Shrewsbury Chronicle

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Shrewsbury Chronicle
Shrewsbury Chronicle logo.jpg
Type Weekly regional newspaper[1]
Owner(s) Midland News Association
Editor Kim Bennett
Founded 23 November 1772
Headquarters 7 Bellstone,
Shrewsbury,
SY1 1HU
Circulation 19,000
Sister newspapers North Shropshire Chronicle
Official website shrewsburychronicle.com

The Shrewsbury Chronicle is a local news newspaper in Shrewsbury, Shropshire. It is one of the oldest weekly newspapers in the United Kingdom, publishing its first edition in 1772.

It is printed on Wednesday evening and is on sale or distributed on Thursday. It covers Shrewsbury and the surrounding area, including Church Stretton.

The paper averages 96 pages a week including five pages of news, eight pages of sport, two pages of entertainment, two or three pages of letters and seven pages of classifieds advertisements. It also features a 48-page property supplement. The associated website is shrewsburychronicle.com.

The editor of the Shrewsbury Chronicle is Kim Bennett, who took over from John Butterworth in 2009. The newspaper is the sister edition of the North Shropshire Chronicle and is published by the independently-owned Midland News Association.

History[edit]

Founded by Thomas Wood, a drapery salesman-turned-printer who had been a partner in the Birmingham Chronicle newspaper, the Shrewsbury Chronicle was first published on Monday 23 November 1772[2] - more than 20 years before The Times and before the county was mapped for the first time. It was then titled The Shrewsbury Chronicle, or Wood's British Commercial Pamphlet[3] and eight pages long.[2] Following Wood's death in 1801, his widow Mary (nee Horlick) carried on the paper until her own death in 1808, making her "one of the earliest, if not the earliest, of women newspaper proprietors".[4]

In the early days the paper covered national, international and local news covering such major news stories as the American War of Independence, the death of Nelson and the Crimean War. It carried advertisements alone on its front page until in February 1953 when major news stories began being carried on it.[5]

The newspaper, which began when George III was on the throne, has been publishing during the reigns of nine monarchs. It even came out as a daily paper for just under a fortnight during the General Strike of 1926, its contents largely carried from BBC bulletins.[6]

Over the centuries the paper has had many different offices and printing works around Shrewsbury, apart from a period between 1916 and 1927 when printing was done at Newport because of structural defects pending a rebuild,[7] and later, several times, printing had to be done in Walsall when the works, then in Castle Foregate, was flooded.[8] It is now based in Abbey Foregate, opposite the town’s historic abbey.

In recent years the paper has increased its circulation by nearly 23 per cent from just under 15,000 to almost 19,000 - its highest circulation for 20 years.[citation needed] The paper has also made its mark in the newspaper industry winning numerous awards and being shortlisted in seven national finals.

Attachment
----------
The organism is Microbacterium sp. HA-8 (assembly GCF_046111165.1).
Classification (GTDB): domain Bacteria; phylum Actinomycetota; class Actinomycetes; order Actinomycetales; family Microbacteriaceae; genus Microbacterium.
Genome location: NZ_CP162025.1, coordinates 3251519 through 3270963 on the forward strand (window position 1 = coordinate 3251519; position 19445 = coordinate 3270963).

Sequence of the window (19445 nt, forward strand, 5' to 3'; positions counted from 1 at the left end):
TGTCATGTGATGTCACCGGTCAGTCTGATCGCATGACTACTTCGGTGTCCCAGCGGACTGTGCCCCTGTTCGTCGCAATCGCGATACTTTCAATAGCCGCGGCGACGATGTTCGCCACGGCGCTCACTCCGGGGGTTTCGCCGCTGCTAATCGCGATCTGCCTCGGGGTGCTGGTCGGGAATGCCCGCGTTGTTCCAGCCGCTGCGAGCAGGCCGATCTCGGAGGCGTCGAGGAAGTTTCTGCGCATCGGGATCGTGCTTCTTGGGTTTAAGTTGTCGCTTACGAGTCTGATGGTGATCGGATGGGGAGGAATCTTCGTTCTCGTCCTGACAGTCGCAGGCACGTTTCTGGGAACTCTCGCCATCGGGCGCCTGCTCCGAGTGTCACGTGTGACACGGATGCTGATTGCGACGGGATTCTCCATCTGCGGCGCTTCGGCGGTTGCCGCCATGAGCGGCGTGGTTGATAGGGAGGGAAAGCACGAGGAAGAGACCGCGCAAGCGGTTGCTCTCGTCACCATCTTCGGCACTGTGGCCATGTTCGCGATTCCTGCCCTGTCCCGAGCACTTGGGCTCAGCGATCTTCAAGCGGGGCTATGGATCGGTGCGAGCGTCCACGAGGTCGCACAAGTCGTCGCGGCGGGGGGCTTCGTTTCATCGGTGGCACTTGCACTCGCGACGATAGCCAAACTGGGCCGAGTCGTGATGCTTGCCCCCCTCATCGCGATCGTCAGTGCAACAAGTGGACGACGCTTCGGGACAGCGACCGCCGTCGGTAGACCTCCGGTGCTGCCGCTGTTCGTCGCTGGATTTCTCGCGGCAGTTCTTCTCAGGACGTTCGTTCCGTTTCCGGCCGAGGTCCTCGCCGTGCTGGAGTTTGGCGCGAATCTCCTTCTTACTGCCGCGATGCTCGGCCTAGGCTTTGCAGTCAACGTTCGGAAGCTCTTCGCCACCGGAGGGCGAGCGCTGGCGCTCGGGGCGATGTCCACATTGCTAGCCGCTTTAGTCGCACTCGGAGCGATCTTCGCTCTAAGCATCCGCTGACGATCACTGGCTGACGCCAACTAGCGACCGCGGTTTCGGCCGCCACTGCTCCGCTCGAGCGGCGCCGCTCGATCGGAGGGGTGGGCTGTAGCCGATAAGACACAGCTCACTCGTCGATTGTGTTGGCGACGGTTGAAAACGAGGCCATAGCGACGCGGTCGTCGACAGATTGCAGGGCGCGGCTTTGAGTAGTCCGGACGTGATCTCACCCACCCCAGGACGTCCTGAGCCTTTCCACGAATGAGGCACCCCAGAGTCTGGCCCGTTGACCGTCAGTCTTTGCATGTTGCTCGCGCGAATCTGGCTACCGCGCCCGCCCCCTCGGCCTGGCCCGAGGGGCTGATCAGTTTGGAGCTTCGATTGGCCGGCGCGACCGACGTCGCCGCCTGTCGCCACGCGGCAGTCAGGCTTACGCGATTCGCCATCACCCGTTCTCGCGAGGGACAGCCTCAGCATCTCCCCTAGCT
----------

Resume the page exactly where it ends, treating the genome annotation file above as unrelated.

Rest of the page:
Notable Proprietors, Journalists and Contributors[edit]

Essayist William Hazlitt's first published work, when a 13-year old student, was a letter to the Chronicle, printed in July 1791, condemning the Priestley Riots which broke out in Birmingham against Joseph Priestley (one of Hazlitt's teachers).[4]

Henry Lucy, later known as a knighted political journalist under pen-name "Toby, M.P.", was chief reporter at the Chronicle in 1864, his first regular journalistic employment.[9]

Shropshire authoress Mary Webb's first published work was a five verse poem carried by the paper, written on hearing news of the Shrewsbury rail accident in October 1907. Her brother, Kenneth Meredith, so liked the poem that, without her knowledge, he took it to the offices of the Chronicle, who printed the poem anonymously. Mary, who usually burnt her early poems, was appalled before hearing the Chronicle received appreciative letters from its readers.[10]

Sir Beville Stanier, then M.P. for Newport, Shropshire, was proprietor of the paper from 1908 to 1916.[11]

Fyfe Robertson, the Scots broadcaster, was briefly a trainee reporter with the Chronicle in 1921.[6]

See also[edit]

References[edit]

  1. ^ "Shrewsbury Chronicle - UK media directory from". HoldtheFrontPage. Retrieved 2014-07-23. 
  2. ^ a b Through Nine Reigns, 200 Years of The Shrewsbury Chronicle. Shrewsbury Chronicle. 23 November 1972. p. 50. Bi-Centenary Souvenir.
  3. ^ Through Nine Reigns, 200 Years of The Shrewsbury Chronicle. p. 49. Illustration of first front page.
  4. ^ a b Through Nine Reigns, 200 Years of The Shrewsbury Chronicle. p. 51. 
  5. ^ Through Nine Reigns, 200 Years of The Shrewsbury Chronicle. p. 55. 
  6. ^ a b Through Nine Reigns, 200 years of The Shrewsbury Chronicle. p. 53. 
  7. ^ Through Nine Reigns, 200 Years of The Shrewsbury Chronicle. pp. 52–53. 
  8. ^ Through Nine Reigns, 200 Years of The Shrewsbury Chronicle. pp. 53,54. 
  9. ^ Through Nine Reigns, 200 years of the Shrewsbury Chronicle. p. 51-52. 
  10. ^ Francis, Peter (2006). A Matter of Life and Death - The Secrets of Shrewsbury Cemetery. Logaston Press. p. 41. ISBN 1-904396-58-5. 
  11. ^ Through Nine Reigns, 200 Years of The Shrewsbury Chronicle. p. 52. 

External links[edit]